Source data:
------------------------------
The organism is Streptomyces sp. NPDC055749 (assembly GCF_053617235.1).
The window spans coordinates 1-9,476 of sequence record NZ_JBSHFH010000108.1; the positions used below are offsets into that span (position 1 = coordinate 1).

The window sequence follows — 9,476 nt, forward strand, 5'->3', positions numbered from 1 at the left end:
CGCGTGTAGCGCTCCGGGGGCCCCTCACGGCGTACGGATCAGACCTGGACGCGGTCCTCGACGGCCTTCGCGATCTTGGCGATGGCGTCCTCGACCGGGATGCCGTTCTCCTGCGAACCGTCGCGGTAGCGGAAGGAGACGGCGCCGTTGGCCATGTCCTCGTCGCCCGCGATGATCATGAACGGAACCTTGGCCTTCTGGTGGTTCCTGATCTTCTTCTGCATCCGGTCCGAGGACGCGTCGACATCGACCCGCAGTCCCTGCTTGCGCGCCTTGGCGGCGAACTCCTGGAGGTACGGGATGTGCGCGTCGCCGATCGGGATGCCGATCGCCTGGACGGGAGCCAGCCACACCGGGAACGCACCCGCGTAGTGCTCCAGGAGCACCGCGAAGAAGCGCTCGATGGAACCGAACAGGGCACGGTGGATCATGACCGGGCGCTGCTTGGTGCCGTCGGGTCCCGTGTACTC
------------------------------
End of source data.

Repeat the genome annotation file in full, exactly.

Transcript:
The organism is Streptomyces sp. NPDC055749 (assembly GCF_053617235.1).
The window spans coordinates 1-9,476 of sequence record NZ_JBSHFH010000108.1; the positions used below are offsets into that span (position 1 = coordinate 1).

The window sequence follows — 9,476 nt, forward strand, 5'->3', positions numbered from 1 at the left end:
CGCGTGTAGCGCTCCGGGGGCCCCTCACGGCGTACGGATCAGACCTGGACGCGGTCCTCGACGGCCTTCGCGATCTTGGCGATGGCGTCCTCGACCGGGATGCCGTTCTCCTGCGAACCGTCGCGGTAGCGGAAGGAGACGGCGCCGTTGGCCATGTCCTCGTCGCCCGCGATGATCATGAACGGAACCTTGGCCTTCTGGTGGTTCCTGATCTTCTTCTGCATCCGGTCCGAGGACGCGTCGACATCGACCCGCAGTCCCTGCTTGCGCGCCTTGGCGGCGAACTCCTGGAGGTACGGGATGTGCGCGTCGCCGATCGGGATGCCGATCGCCTGGACGGGAGCCAGCCACACCGGGAACGCACCCGCGTAGTGCTCCAGGAGCACCGCGAAGAAGCGCTCGATGGAACCGAACAGGGCACGGTGGATCATGACCGGGCGCTGCTTGGTGCCGTCGGGTCCCGTGTACTC